Raising children can be hard, even in the best of circumstances. When you are facing conflicts with other primary caregivers, the challenge is exponentially greater. Co-parenting refers to the ways that caregivers work together (regardless of if they are together or separated) in their roles as parents. Developing techniques, guidelines, and methods to raise a child is not just about the child – it can be beneficial to work with a qualified therapist to determine your unique parenting approaches, as well as how to improve communications. Successful co-parenting requires that caregivers accept that things will change, from the children's developmental issues and milestones, to careers, to the possibility of new relationships and partners. Each situation is inherently unique, and there can be many different dynamics at play (for example, step-parents will likely bring their own parenting styles). If you think you may benefit from some co-parenting support, reach out to one of TherapyDen’s experts today.

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I work with parents who have experienced separation or divorce in thinking about developmental approaches for how to think about this with their children

— Katie Beers, Clinical Social Worker in Denver, CO

Are you divorce or in a second marriage trying to co-parent together? Are you struggling with working together as a team to parent the kids? Are you grandparents raising your grandchild? Let's work on a plan and practice consistency and co-parenting effectively and positively. Tips to remember with co-parenting: It's not about you; it's messy and hard sometimes; learn new boundaries; know that the legal system doesn't help co-parent. Let's more about how to positively parent!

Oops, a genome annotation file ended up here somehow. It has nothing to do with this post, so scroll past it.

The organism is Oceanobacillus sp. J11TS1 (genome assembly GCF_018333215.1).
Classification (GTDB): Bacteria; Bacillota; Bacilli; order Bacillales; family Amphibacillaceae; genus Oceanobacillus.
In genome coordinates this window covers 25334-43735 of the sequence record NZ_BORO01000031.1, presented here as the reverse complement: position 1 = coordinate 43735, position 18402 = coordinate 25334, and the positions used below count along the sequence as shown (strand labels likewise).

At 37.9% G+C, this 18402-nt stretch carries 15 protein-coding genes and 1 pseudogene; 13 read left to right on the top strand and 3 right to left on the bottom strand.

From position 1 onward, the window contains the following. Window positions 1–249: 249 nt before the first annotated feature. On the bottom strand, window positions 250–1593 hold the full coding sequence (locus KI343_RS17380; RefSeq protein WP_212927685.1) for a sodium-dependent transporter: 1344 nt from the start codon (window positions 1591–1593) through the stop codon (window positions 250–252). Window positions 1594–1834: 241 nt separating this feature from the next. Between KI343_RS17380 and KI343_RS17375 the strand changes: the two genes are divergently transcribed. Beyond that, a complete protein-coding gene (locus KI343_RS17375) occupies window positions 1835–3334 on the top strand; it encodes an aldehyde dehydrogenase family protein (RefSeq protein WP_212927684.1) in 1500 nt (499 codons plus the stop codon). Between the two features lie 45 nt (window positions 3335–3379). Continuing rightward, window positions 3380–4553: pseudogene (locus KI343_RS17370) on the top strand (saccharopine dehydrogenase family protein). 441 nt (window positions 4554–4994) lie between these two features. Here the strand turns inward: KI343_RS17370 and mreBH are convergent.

— Julie Johnson, Licensed Clinical Mental Health Counselor Supervisor in , OH

Helping parents married or divorced coparent.

— Elaine Oliver, Licensed Professional Counselor in Fulton, MD

Kimberly enjoys working with children and parents who striving to find workable solutions as they come to a better place for their families. Divorce, separation, and going between two homes can be incredibly challenging for parents and children. Kimberly works with children and their parents as they navigate those tricky and often highly conflicted waters. Helping families adjust to new situations and come to creative solutions is a passion for Kimberly.

— Kimberly Hansley, Licensed Professional Counselor in Dallas, TX

Parents in families that are multiracial and/or multicultural have additional stressors due to systematic oppression and discrimination. In addition, making decisions for the family can be more complicated when caretakers have different backgrounds and lived experiences. Raising a child in a multiracial and multicultural family involves ongoing conversations about what this means for your child, their identity, the way they will see the world, and the way the world will see them.

— Luisa Bakhoum, Licensed Clinical Mental Health Counselor Associate

Whether you are married, partnered, live together, live with your children, or not, if you share a child with someone, coparenting is an issue. Those relationships can be challenging when you don't see eye-to-eye.

— Dr. Ali Dubin, Counselor in North Hollywood, CA

Whether you are married, partnered, live together, live with your children, or not, if you share a child with someone, coparenting is an issue. Those relationships can be challenging when you don't see eye-to-eye.